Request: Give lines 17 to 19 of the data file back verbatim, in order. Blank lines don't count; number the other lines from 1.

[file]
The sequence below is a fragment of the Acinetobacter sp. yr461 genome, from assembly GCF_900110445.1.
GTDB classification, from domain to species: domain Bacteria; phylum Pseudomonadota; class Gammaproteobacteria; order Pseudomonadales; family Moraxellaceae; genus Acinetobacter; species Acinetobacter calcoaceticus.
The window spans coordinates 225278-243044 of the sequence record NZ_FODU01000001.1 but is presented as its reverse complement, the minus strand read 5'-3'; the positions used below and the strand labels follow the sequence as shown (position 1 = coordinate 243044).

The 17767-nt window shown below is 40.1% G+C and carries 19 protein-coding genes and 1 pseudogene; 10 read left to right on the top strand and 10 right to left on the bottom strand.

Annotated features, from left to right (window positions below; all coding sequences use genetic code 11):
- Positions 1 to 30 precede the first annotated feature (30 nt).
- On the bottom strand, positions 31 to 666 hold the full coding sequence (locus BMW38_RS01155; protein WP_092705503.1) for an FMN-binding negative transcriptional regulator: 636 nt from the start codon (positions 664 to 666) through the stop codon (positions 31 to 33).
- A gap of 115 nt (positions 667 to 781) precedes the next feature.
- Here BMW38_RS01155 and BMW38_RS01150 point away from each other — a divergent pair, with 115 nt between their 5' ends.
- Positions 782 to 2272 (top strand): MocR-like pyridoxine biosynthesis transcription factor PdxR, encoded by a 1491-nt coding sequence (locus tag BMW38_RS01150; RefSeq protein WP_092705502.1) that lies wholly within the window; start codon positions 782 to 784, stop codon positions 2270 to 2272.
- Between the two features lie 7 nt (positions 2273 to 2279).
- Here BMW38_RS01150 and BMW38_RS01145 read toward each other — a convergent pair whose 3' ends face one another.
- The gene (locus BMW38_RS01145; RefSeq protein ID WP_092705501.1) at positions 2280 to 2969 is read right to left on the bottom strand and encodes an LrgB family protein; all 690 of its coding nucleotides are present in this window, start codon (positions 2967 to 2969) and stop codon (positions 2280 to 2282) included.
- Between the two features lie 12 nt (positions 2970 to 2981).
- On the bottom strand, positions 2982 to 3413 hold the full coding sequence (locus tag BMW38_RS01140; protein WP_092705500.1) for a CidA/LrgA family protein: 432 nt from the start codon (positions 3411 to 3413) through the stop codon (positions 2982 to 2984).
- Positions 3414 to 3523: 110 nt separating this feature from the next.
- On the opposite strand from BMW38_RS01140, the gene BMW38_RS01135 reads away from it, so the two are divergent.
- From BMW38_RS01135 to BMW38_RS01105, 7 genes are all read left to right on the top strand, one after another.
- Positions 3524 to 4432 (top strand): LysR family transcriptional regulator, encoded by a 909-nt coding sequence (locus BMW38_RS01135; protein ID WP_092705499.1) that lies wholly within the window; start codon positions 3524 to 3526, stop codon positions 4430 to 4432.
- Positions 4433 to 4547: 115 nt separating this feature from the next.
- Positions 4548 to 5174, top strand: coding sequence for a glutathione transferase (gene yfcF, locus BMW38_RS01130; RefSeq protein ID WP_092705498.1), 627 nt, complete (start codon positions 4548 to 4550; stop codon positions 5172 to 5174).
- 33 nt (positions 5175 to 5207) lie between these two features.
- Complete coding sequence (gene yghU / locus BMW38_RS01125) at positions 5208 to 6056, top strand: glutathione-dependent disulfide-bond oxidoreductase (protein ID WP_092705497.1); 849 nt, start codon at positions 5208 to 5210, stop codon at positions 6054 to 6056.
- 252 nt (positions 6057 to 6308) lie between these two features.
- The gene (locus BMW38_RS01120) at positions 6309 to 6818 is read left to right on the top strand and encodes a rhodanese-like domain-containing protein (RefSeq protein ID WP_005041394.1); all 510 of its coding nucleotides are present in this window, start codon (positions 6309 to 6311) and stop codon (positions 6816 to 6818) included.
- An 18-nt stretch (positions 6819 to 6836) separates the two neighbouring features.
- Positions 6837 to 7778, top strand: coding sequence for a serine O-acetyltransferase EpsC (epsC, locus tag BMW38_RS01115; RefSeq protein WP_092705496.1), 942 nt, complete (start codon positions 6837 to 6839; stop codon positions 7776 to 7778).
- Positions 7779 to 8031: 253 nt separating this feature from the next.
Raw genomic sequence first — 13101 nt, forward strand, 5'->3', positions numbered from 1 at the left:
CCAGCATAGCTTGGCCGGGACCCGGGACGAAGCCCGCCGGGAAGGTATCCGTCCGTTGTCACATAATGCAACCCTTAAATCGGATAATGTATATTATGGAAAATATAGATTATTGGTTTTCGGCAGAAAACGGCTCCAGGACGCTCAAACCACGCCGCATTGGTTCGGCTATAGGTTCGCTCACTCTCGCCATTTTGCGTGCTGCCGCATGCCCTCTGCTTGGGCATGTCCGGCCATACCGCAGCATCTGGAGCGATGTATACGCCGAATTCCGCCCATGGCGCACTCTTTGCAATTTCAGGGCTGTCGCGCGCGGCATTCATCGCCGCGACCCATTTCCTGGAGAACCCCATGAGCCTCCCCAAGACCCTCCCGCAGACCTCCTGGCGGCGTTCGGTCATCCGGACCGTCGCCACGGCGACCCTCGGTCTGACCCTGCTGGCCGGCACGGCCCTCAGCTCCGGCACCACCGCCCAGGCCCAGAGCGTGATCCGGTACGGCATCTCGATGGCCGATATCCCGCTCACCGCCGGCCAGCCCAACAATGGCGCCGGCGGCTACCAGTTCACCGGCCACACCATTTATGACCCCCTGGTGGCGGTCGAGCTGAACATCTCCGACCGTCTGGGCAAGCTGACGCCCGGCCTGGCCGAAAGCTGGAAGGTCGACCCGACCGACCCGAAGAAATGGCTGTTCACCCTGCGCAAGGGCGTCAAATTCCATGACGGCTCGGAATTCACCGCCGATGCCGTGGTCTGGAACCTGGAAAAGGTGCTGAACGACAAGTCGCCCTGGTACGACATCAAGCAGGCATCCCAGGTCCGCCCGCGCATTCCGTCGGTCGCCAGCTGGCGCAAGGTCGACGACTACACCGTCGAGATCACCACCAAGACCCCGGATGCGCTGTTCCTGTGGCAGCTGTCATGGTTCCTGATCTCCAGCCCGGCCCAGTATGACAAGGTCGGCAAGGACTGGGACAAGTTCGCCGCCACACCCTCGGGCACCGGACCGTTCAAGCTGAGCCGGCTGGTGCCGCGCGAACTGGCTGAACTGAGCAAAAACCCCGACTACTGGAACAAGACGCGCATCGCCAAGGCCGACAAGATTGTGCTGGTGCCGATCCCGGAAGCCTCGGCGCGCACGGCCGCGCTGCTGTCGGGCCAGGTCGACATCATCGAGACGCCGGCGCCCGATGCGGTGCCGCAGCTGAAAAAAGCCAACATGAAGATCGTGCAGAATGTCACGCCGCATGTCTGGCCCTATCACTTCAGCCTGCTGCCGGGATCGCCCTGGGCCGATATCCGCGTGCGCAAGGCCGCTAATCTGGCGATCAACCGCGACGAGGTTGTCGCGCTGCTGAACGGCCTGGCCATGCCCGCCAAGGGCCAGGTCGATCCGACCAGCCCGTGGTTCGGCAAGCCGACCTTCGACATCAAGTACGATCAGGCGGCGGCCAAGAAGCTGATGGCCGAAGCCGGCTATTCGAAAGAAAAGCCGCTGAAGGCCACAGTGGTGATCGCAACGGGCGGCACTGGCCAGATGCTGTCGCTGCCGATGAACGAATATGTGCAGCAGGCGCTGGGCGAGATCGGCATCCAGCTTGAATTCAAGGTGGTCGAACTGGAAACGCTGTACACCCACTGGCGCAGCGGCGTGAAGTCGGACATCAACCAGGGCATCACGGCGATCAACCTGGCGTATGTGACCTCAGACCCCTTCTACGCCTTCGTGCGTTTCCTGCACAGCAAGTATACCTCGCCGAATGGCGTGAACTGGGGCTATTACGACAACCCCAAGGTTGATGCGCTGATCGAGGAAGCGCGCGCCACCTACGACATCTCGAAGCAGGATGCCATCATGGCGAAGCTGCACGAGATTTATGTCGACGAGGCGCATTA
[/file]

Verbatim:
- On the opposite strand from BMW38_RS01140, the gene BMW38_RS01135 reads away from it, so the two are divergent.
- From BMW38_RS01135 to BMW38_RS01105, 7 genes are all read left to right on the top strand, one after another.
- Positions 3524 to 4432 (top strand): LysR family transcriptional regulator, encoded by a 909-nt coding sequence (locus BMW38_RS01135; protein ID WP_092705499.1) that lies wholly within the window; start codon positions 3524 to 3526, stop codon positions 4430 to 4432.